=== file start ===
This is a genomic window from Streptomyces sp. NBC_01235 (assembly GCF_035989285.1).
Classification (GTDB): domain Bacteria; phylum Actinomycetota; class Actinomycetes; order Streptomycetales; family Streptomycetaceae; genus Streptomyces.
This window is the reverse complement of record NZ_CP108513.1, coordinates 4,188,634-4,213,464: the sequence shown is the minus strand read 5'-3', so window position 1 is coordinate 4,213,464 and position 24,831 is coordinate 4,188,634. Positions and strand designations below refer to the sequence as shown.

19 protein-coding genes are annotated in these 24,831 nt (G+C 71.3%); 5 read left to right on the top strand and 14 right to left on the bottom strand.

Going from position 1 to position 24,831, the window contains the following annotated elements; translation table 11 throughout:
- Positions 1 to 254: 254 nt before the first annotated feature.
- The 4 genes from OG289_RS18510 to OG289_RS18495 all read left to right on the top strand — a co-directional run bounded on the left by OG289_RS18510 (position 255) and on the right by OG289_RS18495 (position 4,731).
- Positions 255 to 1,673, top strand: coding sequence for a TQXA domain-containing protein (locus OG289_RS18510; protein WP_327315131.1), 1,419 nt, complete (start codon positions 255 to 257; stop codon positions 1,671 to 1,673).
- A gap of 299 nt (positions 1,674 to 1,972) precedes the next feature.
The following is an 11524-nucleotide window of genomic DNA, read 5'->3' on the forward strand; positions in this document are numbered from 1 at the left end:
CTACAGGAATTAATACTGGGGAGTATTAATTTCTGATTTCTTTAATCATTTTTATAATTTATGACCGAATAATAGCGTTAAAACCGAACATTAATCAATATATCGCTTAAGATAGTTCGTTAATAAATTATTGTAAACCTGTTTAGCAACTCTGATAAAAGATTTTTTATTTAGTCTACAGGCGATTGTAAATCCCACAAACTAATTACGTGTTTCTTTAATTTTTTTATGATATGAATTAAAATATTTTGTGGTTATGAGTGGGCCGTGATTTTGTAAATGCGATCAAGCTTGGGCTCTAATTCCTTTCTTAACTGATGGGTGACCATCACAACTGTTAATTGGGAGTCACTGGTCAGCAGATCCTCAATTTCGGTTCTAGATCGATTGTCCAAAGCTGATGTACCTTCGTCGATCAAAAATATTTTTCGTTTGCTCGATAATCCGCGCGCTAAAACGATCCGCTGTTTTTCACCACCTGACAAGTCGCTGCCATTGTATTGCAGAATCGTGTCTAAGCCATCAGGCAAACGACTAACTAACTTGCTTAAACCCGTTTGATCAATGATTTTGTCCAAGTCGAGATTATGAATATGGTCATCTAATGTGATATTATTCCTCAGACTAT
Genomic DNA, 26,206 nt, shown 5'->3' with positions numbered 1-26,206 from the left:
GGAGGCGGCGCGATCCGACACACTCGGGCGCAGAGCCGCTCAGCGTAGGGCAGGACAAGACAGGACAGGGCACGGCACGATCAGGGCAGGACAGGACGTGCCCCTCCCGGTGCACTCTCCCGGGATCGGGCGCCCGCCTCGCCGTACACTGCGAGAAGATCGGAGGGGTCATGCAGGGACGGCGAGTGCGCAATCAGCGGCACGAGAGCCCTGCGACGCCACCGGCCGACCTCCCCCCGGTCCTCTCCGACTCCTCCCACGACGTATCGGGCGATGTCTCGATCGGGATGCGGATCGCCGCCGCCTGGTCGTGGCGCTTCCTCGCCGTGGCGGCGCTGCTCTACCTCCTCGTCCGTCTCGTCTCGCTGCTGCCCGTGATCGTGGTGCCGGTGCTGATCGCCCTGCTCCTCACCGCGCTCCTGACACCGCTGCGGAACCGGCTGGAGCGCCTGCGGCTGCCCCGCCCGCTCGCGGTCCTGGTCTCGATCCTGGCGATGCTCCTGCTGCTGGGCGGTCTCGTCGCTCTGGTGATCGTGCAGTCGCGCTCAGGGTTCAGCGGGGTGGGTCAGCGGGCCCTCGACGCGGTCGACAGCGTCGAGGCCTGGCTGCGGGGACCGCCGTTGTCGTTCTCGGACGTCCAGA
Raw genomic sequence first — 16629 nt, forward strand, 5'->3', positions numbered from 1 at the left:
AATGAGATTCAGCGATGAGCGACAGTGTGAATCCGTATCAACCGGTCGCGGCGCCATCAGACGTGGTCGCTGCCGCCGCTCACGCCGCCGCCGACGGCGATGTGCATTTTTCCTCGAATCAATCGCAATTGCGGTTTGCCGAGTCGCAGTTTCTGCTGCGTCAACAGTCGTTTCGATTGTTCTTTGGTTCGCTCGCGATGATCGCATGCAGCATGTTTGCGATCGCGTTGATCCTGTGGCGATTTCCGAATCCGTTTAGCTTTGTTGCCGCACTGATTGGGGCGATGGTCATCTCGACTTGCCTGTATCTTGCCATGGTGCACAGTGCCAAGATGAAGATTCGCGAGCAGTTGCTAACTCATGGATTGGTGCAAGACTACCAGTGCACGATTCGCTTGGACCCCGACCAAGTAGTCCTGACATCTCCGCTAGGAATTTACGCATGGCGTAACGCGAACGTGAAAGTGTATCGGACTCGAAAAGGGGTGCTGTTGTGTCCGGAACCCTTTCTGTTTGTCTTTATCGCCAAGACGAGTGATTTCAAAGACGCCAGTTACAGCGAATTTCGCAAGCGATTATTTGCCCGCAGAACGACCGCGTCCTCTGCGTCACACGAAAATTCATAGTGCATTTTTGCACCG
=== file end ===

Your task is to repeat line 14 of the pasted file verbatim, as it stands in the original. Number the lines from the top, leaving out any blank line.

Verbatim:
Raw genomic sequence first — 16629 nt, forward strand, 5'->3', positions numbered from 1 at the left: